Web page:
http://www.bettycrocker.com/recipes/red-white-and-blue-layered-flag-cake/9aaef2a0-b01d-4cb8-9bab-c0d0451a1065?nicam4=SocialMedia&nichn4=Facebook&niseg4=Tablespoon&creativeID4=Post

Red White and Blue Layered Cake from Betty Crocker

School is out! (Let the learning begin..)

My daughter recently finished up her parent-led preschool co-op group with a graduation party.  As we watched the kids play in the little pool together I thought about all the great things I learned as a kid during the summer. During summer months, I think it is a healthy thing to ease up on structured academics, and learn in a different and very important way. Summer is the perfect time to explore the natural world, gain confidence by trying new things, build social and familial relationships and let imaginations run wild. Trips to visit relatives, swimming and sports activities, camping trips, nature walks and beach days, bug hunting or bird-watching at the park, learning a new skill or game, picnics, visiting a Zoo or Aquarium, and also important — combining the fresh knowledge from these new experiences together with imagination during play time. All of these things make summer a learning hot-house. As a child I liked collecting interesting rocks and putting them in cleaned out empty egg cartons.  My mother would help me break some of them open with a large and heavy rock to see what the inside of the rock looked like, and many of them were very pretty.  This led to me pretending I was an archeologist while digging in the dirt on the side of my parent’s home.  I really hoped I would find some ancient bones! My daughter loves collecting shells when we go to the beach (we were warned by a ranger against collecting the enclosed type of shells that hermit crabs need for their homes, so now we stick to the flat and open shells).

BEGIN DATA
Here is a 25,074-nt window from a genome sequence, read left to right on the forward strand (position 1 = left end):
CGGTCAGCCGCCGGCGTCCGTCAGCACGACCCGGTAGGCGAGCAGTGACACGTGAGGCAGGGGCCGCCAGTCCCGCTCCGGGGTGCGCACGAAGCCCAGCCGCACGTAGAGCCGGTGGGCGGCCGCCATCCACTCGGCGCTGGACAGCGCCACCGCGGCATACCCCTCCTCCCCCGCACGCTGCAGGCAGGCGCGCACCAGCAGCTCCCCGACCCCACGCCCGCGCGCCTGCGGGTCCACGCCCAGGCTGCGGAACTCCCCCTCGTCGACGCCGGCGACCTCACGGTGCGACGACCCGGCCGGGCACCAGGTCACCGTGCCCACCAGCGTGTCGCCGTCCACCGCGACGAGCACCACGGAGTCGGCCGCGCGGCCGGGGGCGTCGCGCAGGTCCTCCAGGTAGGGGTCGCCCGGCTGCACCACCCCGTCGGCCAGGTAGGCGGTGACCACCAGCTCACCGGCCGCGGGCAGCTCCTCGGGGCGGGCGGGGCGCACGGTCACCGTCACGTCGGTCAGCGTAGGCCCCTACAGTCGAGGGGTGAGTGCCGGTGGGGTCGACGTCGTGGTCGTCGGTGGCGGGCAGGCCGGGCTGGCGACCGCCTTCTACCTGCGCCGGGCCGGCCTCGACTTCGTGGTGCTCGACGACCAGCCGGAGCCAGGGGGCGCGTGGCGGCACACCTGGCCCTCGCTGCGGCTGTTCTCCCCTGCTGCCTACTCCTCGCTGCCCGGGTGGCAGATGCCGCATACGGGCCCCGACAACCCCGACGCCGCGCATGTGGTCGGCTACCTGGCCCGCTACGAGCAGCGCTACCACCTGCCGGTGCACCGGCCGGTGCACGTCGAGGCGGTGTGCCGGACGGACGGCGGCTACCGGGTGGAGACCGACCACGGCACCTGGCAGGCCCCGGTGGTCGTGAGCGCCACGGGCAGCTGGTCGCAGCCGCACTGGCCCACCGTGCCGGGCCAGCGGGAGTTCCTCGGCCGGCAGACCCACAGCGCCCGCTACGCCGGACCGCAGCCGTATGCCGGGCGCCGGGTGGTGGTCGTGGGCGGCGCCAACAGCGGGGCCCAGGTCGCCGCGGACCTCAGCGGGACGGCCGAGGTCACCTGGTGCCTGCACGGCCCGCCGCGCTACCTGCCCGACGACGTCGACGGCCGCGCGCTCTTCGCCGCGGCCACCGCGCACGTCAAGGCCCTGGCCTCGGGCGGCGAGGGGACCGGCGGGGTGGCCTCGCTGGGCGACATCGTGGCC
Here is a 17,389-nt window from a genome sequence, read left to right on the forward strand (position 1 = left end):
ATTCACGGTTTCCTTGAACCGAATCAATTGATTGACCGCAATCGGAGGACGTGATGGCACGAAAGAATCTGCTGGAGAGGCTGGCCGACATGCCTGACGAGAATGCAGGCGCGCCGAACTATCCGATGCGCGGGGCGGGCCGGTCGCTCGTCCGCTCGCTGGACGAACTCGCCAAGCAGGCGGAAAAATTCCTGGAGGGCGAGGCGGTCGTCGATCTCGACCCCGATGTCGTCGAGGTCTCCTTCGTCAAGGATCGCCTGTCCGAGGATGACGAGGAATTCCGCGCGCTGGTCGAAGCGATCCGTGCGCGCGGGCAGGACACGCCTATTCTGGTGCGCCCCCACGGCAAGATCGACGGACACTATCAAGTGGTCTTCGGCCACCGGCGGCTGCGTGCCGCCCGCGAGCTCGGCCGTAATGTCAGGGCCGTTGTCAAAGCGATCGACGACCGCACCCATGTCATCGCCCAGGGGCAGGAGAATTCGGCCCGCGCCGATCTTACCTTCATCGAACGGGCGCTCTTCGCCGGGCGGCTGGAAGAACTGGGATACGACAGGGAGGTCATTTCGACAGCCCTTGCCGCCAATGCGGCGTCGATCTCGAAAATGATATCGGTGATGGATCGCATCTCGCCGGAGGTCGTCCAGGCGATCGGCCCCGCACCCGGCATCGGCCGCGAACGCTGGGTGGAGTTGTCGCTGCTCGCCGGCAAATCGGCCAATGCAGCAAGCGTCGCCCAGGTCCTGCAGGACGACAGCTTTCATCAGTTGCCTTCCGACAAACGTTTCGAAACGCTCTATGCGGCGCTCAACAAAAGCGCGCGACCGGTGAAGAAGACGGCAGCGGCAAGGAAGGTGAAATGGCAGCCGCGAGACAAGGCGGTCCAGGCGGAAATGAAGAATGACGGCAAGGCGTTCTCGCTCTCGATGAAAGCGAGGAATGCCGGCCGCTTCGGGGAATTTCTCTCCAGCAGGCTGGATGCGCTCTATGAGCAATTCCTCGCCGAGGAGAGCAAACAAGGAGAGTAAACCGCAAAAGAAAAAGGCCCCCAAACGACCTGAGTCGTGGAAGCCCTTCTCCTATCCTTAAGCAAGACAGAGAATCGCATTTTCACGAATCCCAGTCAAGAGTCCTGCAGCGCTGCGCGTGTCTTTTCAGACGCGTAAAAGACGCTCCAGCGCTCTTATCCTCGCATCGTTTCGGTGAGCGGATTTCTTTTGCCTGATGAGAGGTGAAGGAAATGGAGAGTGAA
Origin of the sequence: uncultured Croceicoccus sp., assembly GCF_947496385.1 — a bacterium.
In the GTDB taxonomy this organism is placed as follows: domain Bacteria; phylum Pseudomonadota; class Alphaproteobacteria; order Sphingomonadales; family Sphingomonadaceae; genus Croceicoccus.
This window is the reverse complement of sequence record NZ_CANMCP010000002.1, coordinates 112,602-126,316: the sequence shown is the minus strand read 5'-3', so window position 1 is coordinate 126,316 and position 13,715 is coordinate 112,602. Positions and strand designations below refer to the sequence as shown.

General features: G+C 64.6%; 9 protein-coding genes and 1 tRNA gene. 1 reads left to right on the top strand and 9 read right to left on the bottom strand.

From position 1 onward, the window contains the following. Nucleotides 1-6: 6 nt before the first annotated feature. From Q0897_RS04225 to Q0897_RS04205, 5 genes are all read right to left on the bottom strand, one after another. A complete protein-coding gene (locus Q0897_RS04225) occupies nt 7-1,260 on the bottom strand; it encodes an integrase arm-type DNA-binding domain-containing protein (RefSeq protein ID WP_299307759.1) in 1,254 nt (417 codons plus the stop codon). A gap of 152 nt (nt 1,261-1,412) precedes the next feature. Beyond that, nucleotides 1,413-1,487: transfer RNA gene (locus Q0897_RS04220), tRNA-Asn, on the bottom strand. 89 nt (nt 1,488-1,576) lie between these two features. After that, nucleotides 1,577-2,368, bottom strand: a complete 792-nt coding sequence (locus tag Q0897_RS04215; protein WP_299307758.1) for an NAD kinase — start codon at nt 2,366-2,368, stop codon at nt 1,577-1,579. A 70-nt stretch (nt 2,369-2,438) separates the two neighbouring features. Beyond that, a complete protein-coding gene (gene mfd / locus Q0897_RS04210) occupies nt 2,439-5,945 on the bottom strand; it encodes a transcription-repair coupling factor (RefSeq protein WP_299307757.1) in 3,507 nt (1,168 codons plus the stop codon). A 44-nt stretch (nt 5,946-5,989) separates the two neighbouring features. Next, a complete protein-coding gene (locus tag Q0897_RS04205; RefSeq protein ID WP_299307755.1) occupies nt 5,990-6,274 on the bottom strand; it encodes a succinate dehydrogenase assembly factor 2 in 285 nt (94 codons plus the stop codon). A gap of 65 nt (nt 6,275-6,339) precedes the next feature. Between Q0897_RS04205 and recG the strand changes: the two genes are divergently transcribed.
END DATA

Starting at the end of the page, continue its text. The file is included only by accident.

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Lots of great resources for parents and kids are available in most communities, such as summer reading programs through Public Libraries that offer prizes and incentives (yes, even for kids who are not yet reading, but are read to by parents), inexpensive activities or classes through City Recreation programs, and many communities have free outdoor concerts and performances for children during the summer.  Calling the Parks and Recreation department in your community might give you some fun ideas. Just for fun, I will post a picture of myself as a young girl (I think about 7 years old) posing in my drill team outfit just before we walked /performed in our city’s 4th of July parade.  This may not seem very educational to some parents, but hey — dancing in that parade in front of all those people took guts and lots of practice.  ☺

I wish you and your tots a fun-filled summer of new experiences and happy memories.

Easter Candy and Early Math Skills

What to do with all those easter jelly beans?  If you are heading out to an easter egg hunt today, as we are — you are likely to come home with an ample supply of jelly beans.  If your child can still think straight after that sugar rush (or better yet, before they indulge), you can use the jelly beans to exercise early math skills. Here is a fun activity called “Jelly Bean Math” found at the teachers corner on the Lakeshore Learning website:

Print Worksheet from PDF here: JellyBeanTemplate

Sorting and Graphing Directions

  1. Put jelly beans in a cup or sandwich bag for each student.
  2. Give each student a copy of the Jelly Bean Graphing Sheet. Ask students to sort the jelly beans by color onto the sheet.